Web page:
During festivities in Little Rock, Ark. last weekend, Clinton confided his bucket list to Politico’s Mike Allen. Among his wishes: “I would like to ride a horse across the Gobi Desert to the place where people think Genghis Khan is buried in Mongolia.” The former president also urged the current one not to act like a lame-duck even if he is one: “I never bought this whole lame-duck deal. I just didn’t. I think it’s a mind-set.”

The “taboo subject” in Little Rock, reported the Washington Post, was Hillary Clinton’s shadow campaign — not some musty, old sexual assault allegations against her husband.
“Media hunts down Bill Cosby, celebrates Bill Clinton,” observed, offering up thumbnail reminders of those now decades-old incidents involving the ex-president:
Juanita Broaddrick, a Clinton campaign volunteer from the early Arkansas days, accused Clinton in 1998 of raping her when he was attorney general. Clinton eventually settled a sexual harassment lawsuit filed in 1994 by Paula Jones, relating to incidents she said happened when he was governor of Arkansas and she was a low-level state employee. Kathleen Willey, a White House volunteer who worked on Clinton’s 1992 campaign, accused him of groping her in the White House in 1993.

Then, of course, there was Clinton’s affair with Monica Lewinsky. While consensual, the details showcased the huge power differential between a president and a White House intern, and the deniability Clinton believed it gave him. “I did not have sexual relations with that woman, Miss Lewinsky,” he famously declared.

Power — who has it, who doesn’t, and how it can for years insulate the holder of it — is the common thread between Cosby, Clinton, and their accusers. Asked why she didn’t go to police, one of Cosby’s accusers said she didn’t think anyone would take the word of a 19-year-old woman over a celebrity father figure like Cosby. As she put it, “Mr. America; Mr. Jello, as I called him.”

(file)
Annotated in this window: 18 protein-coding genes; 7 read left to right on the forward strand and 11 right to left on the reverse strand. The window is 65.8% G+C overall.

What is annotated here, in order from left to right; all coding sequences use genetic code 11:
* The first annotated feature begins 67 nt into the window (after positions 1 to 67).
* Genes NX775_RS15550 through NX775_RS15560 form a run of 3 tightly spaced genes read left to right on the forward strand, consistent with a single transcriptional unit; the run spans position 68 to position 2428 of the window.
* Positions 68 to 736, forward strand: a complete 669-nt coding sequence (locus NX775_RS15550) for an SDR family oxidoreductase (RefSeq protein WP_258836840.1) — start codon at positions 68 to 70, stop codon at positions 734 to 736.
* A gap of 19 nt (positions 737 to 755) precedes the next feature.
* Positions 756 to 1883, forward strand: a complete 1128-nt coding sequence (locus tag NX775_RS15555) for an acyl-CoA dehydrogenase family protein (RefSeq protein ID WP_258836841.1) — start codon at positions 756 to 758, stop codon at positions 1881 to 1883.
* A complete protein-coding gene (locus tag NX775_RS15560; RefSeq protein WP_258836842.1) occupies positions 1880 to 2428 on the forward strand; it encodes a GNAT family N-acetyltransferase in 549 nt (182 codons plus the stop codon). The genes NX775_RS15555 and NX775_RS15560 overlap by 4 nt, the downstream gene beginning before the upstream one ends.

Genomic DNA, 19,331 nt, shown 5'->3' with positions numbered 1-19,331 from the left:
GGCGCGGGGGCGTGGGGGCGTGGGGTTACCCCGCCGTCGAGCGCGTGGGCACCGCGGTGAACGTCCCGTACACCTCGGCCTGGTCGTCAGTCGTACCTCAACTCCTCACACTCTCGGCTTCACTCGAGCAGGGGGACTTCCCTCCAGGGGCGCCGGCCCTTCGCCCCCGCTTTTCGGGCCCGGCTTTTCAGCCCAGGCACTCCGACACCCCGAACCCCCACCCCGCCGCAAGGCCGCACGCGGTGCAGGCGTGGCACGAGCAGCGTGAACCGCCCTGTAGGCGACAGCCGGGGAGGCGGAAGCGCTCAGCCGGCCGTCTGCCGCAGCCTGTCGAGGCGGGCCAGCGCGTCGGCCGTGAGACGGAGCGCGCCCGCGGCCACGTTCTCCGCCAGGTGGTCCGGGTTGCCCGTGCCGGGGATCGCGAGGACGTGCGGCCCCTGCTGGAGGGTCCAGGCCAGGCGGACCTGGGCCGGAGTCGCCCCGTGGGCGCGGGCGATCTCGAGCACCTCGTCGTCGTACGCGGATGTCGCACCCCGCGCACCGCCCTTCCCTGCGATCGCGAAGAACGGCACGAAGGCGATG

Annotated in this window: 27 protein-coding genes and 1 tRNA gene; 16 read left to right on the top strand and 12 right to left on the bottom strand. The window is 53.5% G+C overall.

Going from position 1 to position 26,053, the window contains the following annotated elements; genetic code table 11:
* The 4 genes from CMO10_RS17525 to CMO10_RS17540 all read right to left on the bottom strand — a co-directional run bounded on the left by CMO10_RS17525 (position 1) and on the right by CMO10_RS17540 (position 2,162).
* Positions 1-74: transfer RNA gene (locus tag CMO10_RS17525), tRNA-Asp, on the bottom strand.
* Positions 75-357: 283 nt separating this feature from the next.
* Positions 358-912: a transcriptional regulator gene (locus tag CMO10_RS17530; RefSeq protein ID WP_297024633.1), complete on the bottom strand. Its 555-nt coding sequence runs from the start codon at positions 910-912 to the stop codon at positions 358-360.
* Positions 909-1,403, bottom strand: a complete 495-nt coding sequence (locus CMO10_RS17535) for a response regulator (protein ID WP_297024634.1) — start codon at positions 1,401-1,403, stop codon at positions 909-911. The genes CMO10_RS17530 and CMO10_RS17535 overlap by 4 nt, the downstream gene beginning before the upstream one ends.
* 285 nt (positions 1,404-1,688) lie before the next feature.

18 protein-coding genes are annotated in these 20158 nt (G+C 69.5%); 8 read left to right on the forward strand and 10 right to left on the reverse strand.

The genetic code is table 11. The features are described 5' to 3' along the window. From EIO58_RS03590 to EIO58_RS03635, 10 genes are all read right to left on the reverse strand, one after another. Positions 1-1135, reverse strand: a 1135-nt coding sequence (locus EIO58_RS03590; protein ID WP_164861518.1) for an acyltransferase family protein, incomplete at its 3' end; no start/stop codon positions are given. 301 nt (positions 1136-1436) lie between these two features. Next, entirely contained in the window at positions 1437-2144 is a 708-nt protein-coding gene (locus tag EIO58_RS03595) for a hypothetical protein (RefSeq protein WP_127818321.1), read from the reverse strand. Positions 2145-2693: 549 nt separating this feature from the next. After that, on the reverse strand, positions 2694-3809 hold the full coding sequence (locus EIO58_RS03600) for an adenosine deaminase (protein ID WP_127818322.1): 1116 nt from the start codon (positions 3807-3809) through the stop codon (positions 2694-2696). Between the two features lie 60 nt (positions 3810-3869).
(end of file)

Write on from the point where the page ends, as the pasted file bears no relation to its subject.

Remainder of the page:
If Cosby is paying the price today for long-ago alleged transgressions, you can argue that Clinton paid a price for his at the height of his power; his political enemies made sure of that. Yet, as my colleague Jeff Jacoby has — along with other conservative commentators — pointed out over the years, liberals and feminists ardently defend Clinton, arguing that his public policies were more important than his personal principles. Meanwhile, the Clinton spin machine did its best to portray his accusers as “nuts or sluts,” employing the classic defense lawyer strategy against women who dare to hold men accountable for their actions.

Lewinsky, who has been trying to rehabilitate herself, is still a punch line. But Clinton needs no redemption. His favorability ratings are high, and according to national polling, he and George H.W. Bush are the most popular living ex-presidents. Unlike Obama, Democrats want Clinton on the campaign trail.

In fact, the former president is so well-regarded, it feels petty to even bring up those tawdry accusations from the past.

The right will argue it’s all about ideology. Liberals like Clinton get a break that conservatives do not. According to, race also factors in. There is more sympathy for a white southerner like Clinton than a black comic like Cosby.

Maybe we expect more from a sitcom fantasy figure like Cosby’s Dr. Huxtable than we do from real-life politicians.
Or maybe, while Bill is off the hook, Hillary isn’t. The next two years will certainly tell us whether his long-ago activities are the shadow campaign issue for his wife.”

In early 2015, I will publish “The Clinton’s War on Women” – a true story of sexual assault, intimidation, cover-up, drugs, and murder.


COMING IN JUNE- The Man Who Killed Kennedy- The Case Against LBJ- The film documentary based on the New York Times Bestseller